Campbell is spending more than $100 million on the new effort, which is significantly more than what it had spent on individual campaigns in the past. According to the Nielsen Co., the company spent $236 million advertising its U.S. soup business last year, excluding online, and $97 million through June of this year.

The company is banking on the effort to help boost sales, which dropped five percent in the fourth quarter, per an earnings report last week. “You look back five years or more and Campbell was the dominant player in the soup category, but that isn’t the case anymore,” said Lynn Dornblaser, an analyst with Mintel, referring to the brand's biggest rival, General Mills’ Progresso, and private label.

Since Campbell has tweaked its portfolio over the years consumers might not be aware of all the changes and new products. "[Therefore,] the campaign really hammers home to consumers just how much variety Campbell has,” Dornblaser said.

John Grubb, managing partner at Boulder-headquartered Sterling-Rice Group, said the most recent round of soup wars might have turned some consumers off to the category. But this (less aggressive) approach is a good way for them to tune back in.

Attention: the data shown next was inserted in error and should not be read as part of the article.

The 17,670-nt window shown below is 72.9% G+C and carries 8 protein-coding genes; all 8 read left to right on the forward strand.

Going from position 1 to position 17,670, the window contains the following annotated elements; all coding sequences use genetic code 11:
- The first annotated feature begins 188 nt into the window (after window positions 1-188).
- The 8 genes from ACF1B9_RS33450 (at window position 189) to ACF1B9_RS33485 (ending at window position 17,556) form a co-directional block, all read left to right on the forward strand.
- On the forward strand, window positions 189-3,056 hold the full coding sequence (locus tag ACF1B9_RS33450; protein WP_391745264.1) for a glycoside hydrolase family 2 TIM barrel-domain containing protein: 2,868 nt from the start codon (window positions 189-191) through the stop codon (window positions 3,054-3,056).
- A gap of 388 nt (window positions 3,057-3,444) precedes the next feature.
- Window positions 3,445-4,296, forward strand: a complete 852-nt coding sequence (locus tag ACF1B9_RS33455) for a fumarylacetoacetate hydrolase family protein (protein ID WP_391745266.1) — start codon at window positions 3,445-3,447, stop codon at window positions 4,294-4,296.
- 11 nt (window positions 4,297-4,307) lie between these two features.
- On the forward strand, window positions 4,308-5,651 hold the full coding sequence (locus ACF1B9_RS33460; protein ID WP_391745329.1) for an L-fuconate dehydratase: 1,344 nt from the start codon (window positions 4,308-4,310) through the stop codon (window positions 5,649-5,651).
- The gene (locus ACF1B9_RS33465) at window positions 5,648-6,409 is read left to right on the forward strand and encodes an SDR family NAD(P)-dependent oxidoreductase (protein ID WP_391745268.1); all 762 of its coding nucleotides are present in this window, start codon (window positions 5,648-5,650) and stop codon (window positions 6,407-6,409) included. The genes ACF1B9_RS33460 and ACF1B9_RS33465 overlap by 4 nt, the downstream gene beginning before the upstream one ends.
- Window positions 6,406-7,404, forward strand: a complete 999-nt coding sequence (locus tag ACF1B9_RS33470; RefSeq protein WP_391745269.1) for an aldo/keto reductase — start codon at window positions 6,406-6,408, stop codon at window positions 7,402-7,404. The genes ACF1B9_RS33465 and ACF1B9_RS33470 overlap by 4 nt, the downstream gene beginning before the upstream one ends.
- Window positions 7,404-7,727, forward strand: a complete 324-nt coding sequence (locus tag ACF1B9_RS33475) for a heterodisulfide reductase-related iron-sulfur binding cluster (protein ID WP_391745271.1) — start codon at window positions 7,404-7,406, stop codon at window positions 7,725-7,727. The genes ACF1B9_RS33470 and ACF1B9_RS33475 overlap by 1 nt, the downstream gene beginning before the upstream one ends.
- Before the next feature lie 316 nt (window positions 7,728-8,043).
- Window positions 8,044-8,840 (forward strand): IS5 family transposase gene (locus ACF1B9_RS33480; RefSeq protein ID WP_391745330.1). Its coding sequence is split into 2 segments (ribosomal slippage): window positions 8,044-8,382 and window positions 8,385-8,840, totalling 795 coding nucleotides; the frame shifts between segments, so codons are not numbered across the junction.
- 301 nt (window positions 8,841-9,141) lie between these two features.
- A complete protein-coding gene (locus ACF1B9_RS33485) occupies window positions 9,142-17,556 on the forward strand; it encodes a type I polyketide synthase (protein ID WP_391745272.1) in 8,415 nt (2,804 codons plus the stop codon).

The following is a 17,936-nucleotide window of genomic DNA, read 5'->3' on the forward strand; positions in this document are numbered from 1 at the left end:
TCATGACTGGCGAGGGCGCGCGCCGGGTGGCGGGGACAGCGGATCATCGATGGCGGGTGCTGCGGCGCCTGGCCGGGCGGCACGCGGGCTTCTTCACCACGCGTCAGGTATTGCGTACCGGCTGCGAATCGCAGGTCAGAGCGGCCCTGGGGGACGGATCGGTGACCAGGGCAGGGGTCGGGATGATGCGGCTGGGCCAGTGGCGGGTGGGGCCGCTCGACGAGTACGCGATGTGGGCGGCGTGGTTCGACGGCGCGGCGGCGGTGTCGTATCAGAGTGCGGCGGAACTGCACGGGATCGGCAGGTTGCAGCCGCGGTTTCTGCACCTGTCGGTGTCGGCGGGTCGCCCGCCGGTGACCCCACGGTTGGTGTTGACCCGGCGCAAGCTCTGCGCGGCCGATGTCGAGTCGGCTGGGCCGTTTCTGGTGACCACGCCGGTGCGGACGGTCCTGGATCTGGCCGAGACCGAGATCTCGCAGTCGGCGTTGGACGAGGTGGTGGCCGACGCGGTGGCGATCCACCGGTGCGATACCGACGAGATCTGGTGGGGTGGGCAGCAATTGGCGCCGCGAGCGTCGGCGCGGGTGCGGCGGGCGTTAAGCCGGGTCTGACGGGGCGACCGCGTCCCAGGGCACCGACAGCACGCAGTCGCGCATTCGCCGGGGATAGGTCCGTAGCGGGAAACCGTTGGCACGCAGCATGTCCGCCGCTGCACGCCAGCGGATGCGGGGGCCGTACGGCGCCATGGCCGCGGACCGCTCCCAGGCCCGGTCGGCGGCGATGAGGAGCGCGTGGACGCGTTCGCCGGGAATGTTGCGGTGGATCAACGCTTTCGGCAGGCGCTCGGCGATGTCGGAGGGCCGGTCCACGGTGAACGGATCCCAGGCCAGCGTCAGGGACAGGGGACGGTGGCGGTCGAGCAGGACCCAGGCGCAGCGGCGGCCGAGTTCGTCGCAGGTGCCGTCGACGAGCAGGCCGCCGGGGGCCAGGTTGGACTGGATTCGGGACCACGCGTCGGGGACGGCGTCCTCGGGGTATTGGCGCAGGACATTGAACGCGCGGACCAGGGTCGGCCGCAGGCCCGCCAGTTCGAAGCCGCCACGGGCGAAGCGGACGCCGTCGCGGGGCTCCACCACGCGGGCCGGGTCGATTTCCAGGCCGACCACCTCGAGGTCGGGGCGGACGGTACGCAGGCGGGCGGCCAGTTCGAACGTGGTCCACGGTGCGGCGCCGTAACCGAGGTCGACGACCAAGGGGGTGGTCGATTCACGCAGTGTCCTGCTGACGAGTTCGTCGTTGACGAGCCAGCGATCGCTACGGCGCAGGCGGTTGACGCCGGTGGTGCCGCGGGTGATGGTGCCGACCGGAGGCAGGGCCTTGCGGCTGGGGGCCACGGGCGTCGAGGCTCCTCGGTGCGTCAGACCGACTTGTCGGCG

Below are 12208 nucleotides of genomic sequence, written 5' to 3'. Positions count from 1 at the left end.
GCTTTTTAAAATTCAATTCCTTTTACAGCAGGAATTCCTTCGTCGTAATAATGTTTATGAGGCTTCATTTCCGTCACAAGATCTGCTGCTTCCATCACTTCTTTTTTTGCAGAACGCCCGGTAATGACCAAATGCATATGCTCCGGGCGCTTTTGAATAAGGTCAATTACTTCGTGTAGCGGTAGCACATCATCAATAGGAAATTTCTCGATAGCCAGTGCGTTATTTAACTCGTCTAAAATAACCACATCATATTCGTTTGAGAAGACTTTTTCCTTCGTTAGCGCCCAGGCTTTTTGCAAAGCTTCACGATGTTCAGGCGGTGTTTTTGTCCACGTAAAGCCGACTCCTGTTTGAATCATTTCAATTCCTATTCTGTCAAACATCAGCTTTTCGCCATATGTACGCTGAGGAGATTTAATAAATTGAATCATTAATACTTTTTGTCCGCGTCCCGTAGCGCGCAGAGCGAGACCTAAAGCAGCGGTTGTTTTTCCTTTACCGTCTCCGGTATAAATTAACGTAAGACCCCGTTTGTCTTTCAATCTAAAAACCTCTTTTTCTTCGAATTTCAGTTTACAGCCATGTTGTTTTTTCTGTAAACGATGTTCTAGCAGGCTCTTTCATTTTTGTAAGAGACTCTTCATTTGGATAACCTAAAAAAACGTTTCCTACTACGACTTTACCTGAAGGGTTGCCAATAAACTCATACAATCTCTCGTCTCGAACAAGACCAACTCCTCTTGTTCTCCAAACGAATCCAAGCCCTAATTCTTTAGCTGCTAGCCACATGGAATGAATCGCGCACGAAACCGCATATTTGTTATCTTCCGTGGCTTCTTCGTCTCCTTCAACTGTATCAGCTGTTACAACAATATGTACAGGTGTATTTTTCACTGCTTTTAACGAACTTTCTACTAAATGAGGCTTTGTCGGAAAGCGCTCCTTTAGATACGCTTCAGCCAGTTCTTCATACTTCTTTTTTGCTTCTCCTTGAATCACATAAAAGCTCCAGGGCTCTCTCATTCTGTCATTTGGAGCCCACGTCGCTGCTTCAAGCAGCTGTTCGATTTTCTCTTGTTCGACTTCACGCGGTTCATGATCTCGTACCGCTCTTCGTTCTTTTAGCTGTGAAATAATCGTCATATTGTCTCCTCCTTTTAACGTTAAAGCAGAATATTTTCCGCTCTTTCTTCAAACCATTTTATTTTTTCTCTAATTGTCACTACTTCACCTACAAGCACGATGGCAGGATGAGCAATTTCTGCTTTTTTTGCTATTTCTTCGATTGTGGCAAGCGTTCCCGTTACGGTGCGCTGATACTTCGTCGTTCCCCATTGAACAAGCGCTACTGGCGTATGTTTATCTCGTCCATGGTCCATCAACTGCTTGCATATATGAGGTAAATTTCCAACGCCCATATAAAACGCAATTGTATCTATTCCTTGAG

Jell-O Jiggles for Giggles

Sept 3, 2010
- T.L. Stanley

It may not seem like there's a lot to laugh about given the state of current affairs, but Kraft learned otherwise during a 23-city tour that brought out thousands of people for a national giggle contest.

The stunt for Jell-O, dubbed "Give it a Giggle," sent a truck tricked out as a recording studio to Atlanta, Miami, Chicago, Los Angeles and elsewhere, recording consumers' best crack-up efforts. For inspiration, the trucks played webisodes starring Bill Cosby, iconic comedian and former Jell-O spokesman, who's working with the brand again. The video shorts put Cosby in his favorite milieu -- in front of an audience of kids who, in fact, say the darnest things.

"We were looking for people with giggles that are contagious," said Cindy Chen, Jell-O's director of marketing. "We want that giggle to bring out other people's giggles."